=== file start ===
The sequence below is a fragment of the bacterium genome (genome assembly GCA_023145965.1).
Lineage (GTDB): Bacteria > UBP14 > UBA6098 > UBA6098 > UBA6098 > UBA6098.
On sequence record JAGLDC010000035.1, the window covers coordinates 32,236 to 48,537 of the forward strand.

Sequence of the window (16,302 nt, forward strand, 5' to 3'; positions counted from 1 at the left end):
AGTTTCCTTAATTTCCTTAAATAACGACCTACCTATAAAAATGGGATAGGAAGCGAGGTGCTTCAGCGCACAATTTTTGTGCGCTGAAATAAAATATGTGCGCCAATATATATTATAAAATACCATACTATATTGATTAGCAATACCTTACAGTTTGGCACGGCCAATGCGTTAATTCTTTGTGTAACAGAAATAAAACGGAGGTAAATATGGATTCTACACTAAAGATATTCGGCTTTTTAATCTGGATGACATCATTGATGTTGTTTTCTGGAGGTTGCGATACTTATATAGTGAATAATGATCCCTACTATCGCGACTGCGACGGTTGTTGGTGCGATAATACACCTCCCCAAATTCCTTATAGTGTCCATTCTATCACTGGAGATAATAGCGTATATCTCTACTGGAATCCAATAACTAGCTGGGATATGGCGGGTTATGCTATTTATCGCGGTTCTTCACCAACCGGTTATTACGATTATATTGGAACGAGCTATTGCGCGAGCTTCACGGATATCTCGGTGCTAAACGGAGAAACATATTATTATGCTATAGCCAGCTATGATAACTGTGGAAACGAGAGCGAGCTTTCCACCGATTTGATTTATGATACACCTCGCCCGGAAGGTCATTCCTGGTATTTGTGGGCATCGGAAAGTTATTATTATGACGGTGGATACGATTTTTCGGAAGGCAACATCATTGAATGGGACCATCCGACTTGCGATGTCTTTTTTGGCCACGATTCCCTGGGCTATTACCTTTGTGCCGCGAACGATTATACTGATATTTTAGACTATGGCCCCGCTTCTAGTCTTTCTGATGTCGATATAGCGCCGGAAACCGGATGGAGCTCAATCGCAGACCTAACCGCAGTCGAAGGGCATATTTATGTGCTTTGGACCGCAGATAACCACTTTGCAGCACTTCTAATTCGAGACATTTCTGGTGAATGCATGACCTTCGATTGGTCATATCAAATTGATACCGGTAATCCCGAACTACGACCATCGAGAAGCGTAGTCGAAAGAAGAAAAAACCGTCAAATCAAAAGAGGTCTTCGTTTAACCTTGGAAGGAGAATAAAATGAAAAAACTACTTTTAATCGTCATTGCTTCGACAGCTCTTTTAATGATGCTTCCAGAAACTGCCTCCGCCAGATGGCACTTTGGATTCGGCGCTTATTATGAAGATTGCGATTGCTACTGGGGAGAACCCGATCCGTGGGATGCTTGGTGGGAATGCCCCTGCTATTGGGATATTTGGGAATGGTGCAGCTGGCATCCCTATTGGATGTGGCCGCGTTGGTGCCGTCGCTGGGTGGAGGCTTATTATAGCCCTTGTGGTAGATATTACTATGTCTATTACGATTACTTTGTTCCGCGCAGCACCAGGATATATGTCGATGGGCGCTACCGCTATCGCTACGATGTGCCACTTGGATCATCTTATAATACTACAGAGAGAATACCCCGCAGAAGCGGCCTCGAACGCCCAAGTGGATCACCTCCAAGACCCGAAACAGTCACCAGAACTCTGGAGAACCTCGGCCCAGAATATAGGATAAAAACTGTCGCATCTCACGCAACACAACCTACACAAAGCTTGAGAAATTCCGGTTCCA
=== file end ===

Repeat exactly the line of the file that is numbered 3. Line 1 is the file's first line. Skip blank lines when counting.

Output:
On sequence record JAGLDC010000035.1, the window covers coordinates 32,236 to 48,537 of the forward strand.